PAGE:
A slight detour: two roads along on the right off Lordship Lane, Upland Road turns into Dunstans Road and up a wooded hill is Dawson Heights, a striking-looking housing estate built 1964-72. The 20th Century Society call Dawson Heights 'an important but little-known postwar housing estate in East Dulwich' which has so far been turned down for listing status. Designed by Kate Macintosh, who was only 26 at the time she started designing the building, the tranquil setting of the estate, on top of a hill surrounded by woods, gives it the feeling of a castle made of Lego (though the 20th Century Society's description of it as having 'evocative associations with ancient cities and Italian hill towns' may be pushing things a tad). But there's no denying its undulating soft, yet brutalist, form. (I struggle to write about architecture and music successfully: try these two blog posts, here and here, on the estate if you're interested.)

There used to be lots of prefab houses on Lordship Lane but only one remains now, at number 238. We chatted to the lovely gentleman who owns the house, who is understandably very proud of his flower garden. But the future of the house is far from secure; there are new developments surrounding the house, and it looks like it'll be next on the chopping list.

We popped into The Yard, a converted family home with work studios and a courtyard, just off Lordship Lane as part of Open House weekend recently.

Onwards there are numerous gift and furniture shops, restaurants and bars. And a good charity shop.

Thanks to James for directing me to several of these buildings.

Monday, October 03, 2016

Gender bender

This year in the press there’s been a lot of coverage of the gender pay gap; from the boardroom to the tennis court women still earn a lot less than men. This isn’t the case in my experience at all, where I only seem to know women half my age earning twice as much as me for doing I have no idea what.

Women are obviously the main victims of domestic violence, but there is also a lot more men being abused by women than is thought, which is hardly reported at all, mainly not by the men abused, who are understandably embarrassed or ashamed by being mistreated by their spouses. Remember Rebekaha Brooks being arrested for physically assaulting her then-husband Ross Kemp in 2005? It seemed absurd for a beefy guy like Kemp to be beaten-up by a woman but aside from that it's not always physical, it can be psychological as well.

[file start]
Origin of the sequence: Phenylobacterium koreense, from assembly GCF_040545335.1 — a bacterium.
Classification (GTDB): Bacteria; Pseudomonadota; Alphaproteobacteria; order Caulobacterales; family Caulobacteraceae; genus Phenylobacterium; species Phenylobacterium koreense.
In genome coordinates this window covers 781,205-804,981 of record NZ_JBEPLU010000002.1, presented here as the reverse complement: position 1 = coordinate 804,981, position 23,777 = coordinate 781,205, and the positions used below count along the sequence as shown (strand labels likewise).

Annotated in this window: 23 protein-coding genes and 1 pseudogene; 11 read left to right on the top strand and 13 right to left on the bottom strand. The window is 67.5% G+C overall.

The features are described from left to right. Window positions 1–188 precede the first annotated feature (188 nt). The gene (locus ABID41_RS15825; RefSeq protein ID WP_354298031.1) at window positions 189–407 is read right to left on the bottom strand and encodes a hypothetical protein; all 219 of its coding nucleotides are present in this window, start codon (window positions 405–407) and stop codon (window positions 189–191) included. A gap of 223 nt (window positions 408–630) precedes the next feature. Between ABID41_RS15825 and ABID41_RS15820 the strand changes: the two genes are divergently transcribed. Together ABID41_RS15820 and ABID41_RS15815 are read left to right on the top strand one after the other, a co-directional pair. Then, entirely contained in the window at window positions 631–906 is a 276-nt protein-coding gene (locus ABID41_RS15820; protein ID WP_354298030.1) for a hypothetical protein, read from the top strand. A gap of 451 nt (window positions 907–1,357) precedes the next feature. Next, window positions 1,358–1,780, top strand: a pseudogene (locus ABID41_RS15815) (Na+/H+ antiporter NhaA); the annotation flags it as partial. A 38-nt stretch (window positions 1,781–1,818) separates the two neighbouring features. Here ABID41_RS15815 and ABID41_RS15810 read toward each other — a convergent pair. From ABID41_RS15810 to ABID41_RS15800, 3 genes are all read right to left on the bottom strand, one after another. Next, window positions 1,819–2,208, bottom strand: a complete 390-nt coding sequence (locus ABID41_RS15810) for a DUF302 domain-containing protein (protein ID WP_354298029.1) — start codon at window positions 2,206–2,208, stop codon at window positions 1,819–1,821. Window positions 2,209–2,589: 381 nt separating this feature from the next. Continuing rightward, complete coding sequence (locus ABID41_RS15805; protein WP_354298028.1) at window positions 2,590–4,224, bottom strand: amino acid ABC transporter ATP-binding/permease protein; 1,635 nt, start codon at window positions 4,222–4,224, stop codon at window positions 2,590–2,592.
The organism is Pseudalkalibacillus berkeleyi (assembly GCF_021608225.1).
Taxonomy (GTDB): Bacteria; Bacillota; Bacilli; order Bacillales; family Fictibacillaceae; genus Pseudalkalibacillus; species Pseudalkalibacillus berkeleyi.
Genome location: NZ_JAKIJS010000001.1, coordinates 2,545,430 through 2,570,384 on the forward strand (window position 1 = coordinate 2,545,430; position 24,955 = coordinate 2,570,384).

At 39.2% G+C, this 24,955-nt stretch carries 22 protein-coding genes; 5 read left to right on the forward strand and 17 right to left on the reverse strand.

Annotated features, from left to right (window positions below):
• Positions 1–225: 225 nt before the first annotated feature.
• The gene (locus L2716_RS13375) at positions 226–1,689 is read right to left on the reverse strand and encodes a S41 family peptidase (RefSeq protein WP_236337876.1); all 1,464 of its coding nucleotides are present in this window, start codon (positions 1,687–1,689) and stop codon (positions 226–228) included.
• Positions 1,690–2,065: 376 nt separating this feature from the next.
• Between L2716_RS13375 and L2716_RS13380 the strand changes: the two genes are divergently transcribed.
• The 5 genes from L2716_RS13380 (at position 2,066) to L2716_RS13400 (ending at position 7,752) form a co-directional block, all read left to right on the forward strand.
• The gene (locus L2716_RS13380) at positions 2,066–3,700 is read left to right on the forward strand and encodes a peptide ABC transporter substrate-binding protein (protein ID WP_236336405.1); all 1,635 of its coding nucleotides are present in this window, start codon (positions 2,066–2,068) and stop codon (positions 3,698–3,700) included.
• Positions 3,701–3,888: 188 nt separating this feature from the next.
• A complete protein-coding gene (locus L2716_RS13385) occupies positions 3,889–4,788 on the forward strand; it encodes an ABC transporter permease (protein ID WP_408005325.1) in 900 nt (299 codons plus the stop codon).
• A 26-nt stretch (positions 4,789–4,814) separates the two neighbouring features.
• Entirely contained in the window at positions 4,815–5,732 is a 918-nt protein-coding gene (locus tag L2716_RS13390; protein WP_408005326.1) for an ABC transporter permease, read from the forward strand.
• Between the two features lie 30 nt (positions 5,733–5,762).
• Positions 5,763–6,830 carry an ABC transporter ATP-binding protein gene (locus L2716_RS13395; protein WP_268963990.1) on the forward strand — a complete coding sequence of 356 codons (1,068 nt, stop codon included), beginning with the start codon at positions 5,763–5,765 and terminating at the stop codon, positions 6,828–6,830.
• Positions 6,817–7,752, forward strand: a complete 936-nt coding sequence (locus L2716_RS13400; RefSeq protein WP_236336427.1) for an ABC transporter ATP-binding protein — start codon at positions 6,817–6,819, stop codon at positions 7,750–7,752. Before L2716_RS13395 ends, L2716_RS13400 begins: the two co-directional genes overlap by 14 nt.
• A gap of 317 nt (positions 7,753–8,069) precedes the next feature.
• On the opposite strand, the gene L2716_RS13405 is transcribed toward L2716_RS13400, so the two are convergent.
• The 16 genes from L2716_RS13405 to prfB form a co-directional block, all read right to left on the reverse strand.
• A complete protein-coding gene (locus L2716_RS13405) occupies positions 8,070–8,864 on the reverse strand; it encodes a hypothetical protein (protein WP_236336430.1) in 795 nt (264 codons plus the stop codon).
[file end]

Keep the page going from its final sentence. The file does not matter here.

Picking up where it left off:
In the space of one hour travelling on a train I witnessed two conversations between two couples, in both cases the man in the relationship being belittled, undermined and generally embarrassed in public by his girlfriend. I felt sorry for both men.

Up until the 1940s, boys wore pink and girls wore blue. Pink was felt to be a more male colour, closer to red, a 'stronger' colour (in England at the time, soldiers apparently wore red uniforms) and blue a feminine colour. Aside from a brief period in the 1970s when unisex clothing was all the rage, it was retailers and manufacturers who decided that blue would be for boys and pink for girls. There's nothing psychological about the difference; just something we're taught.

Metrosexuals are just homosexuals in disguise. Men look at men more than women; women look at women more than men. We noticed one can still buy a 'Bender in a Bun' in the Wimpy Bar. We found it hilarious.

Previously on Barnflakes:
Rebekah Brooks resigns over her name

Sunday, October 02, 2016

Silk Cut anagrams

Cuts Kil
Sik Cult
Lik Cuts
Tucks Li
Slut Kic
Luck Sit
Lit Suck

Clit Suk

Previously on Barnflakes:
Surreal Silk Cut cigarette ads

Friday, September 30, 2016

Notes on New Orleans, Louisiana

It’s the names that do it for me: Los Angeles, Phoenix, San Francisco, Baton Rouge, New Orleans, conjuring up countless songs and movies. Somehow English place names – Coventry, Leeds, Birmingham, Sunderland or Liverpool – just don’t cut it. But, talking on the subject, an American friend had said to me: “What are you talking about, man? Liverpool, what the hell’s that, a pool of livers? That’s crazy, man.”